I succumbed to temptation in a weak moment, I purchased a smart phone, the MDA Vario II.There are many reasons why I bought it, and I’ll try to explain some of them here.
Firstly I’ve been wanting a small portable device for browsing the net and playing media files. I had been looking at the Asus R2H UMPC (see previous blog entry), but the cost was somewhat prohibitive. Also it was a touch on the large side for carrying around.
Also, when I’m away from home, as my new work role will now require from time to time, I can check my email, update my blog, and more importantly stay in touch with my family, using a single device.
I’ve also long held a dream of a single portable device that would do for video, music and mobile phone. Now the MDA Vario II can do all of these, but is limited to micro-SD card for storage, which you can buy with up to 4G of space. If it had a 60G internal drive, it’d be truly amazing!
Anyway, it comes with a 2.8 inch, 320 by 240 touch screen, which is more than adequate for general browsing of the net, checking of emails and playing of video. I don’t think I want any higher resolution for such a small screen.
I’ve already set up my mail on it, and connectivity to my wireless network at home, copied my calendar from my Mac and got my contacts in it. Which brings me onto an interesting point.
The Vario II comes with Windows Mobile 5 installed, I use Apple Macs at home. I use iCal, Contacts, iPhoto, iTunes and Entourage for my mail. How to synchronize everything together?
After a quick bit of Googling, I found Missing Sync. What a superb tool. Not only does it allow me to synchronise my contacts and calendars, but also iPhoto and iTunes. Much to my amazement, it even lets me pick and choose which parts of my iTunes/iPhoto libraries to synchronize and where to store them on the phone (The phone’s internal memory or SD card).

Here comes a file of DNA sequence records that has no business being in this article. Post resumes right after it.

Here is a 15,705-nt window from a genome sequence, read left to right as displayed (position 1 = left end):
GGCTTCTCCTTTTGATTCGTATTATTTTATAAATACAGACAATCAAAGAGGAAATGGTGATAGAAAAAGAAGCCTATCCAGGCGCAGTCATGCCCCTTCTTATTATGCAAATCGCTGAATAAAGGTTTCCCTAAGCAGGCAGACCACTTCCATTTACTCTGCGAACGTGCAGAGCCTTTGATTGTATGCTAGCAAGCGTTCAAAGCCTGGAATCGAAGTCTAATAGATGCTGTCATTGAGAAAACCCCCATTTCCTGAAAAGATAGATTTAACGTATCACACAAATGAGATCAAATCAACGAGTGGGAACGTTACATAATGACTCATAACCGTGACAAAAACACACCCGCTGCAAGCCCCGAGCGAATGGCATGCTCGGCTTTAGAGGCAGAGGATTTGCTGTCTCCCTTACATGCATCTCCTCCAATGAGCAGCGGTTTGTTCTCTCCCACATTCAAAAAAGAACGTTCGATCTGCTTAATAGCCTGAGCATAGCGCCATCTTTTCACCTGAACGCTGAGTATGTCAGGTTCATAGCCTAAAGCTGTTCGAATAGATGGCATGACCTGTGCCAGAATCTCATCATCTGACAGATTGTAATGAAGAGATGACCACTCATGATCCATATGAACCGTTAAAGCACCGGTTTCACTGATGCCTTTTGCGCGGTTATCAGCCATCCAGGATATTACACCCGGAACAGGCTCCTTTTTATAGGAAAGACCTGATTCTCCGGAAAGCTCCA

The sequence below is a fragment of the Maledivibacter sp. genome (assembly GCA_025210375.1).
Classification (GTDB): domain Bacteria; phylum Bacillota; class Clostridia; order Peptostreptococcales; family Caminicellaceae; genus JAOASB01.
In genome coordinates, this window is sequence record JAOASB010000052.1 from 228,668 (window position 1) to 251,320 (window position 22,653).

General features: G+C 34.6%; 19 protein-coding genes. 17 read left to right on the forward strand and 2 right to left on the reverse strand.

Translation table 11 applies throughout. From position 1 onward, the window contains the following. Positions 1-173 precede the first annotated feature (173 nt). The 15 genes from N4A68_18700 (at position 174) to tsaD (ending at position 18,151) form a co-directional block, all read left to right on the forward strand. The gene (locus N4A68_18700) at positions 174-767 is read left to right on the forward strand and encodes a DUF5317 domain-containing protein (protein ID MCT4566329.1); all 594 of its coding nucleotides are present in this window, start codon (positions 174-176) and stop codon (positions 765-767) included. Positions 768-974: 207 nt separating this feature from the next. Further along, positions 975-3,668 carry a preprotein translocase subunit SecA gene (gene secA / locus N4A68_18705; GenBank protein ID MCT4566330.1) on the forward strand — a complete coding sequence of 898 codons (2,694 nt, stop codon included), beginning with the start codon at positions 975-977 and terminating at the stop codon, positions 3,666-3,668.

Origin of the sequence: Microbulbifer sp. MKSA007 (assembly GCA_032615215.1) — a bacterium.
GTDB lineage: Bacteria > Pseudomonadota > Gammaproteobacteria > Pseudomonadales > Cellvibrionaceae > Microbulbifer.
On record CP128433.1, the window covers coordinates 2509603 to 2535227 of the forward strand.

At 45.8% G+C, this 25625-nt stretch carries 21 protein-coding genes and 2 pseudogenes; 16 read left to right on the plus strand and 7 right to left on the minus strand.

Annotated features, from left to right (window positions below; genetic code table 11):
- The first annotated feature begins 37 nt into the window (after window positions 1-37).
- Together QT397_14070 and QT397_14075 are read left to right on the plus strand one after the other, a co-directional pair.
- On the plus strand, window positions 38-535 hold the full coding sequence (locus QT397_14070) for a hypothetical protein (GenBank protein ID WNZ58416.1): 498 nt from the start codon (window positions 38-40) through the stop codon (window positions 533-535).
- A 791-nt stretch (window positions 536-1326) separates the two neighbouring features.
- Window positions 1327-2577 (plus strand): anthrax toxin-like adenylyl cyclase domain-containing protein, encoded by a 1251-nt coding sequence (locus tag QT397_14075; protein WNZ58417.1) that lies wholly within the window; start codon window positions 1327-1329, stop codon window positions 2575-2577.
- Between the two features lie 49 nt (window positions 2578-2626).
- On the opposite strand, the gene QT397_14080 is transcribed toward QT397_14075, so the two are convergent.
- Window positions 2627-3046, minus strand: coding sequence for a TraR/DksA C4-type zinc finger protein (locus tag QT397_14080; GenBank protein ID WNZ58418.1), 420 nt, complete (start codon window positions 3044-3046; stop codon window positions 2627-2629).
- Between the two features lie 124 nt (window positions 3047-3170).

As for web browsing, so far I’ve only used the built in MSIE. But it works well resizing of pages works pretty good and some, like this blog, seem to work much better than others. It’s a little hit and miss as to which do and don’t work well. It also comes with a slide out QWERTY keyboard which works superbly. Another advantage is that when you slide the keyboard out the screen automatically rotates 90 degrees. Neat.
So now I have a single device, with some music, some video (on a different SD card), my address/phone book, a calendar (an essential item for me), some photos, internet wherever and whenever I want, and a mobile phone.
Unlike the Apple iPhone this has two very big advantages:
- It can use external storage (micro SD cards)
- I can install applications of my own choice on it.
This all comes in at 176 grams, it’s marginally ‘fatter’ than my iPod and slightly longer, but slightly narrower, a much better shape to hold than my old phone.
I can see that such devices are going to get more and more popular, as people want to use technology rather than being dominated by it. I now believe that all web pages should be able to work with smaller resolution screens, at least until such time as the resolutions get higher. To this end, I’ll be redesigning my website(s) to work with low resolution screens.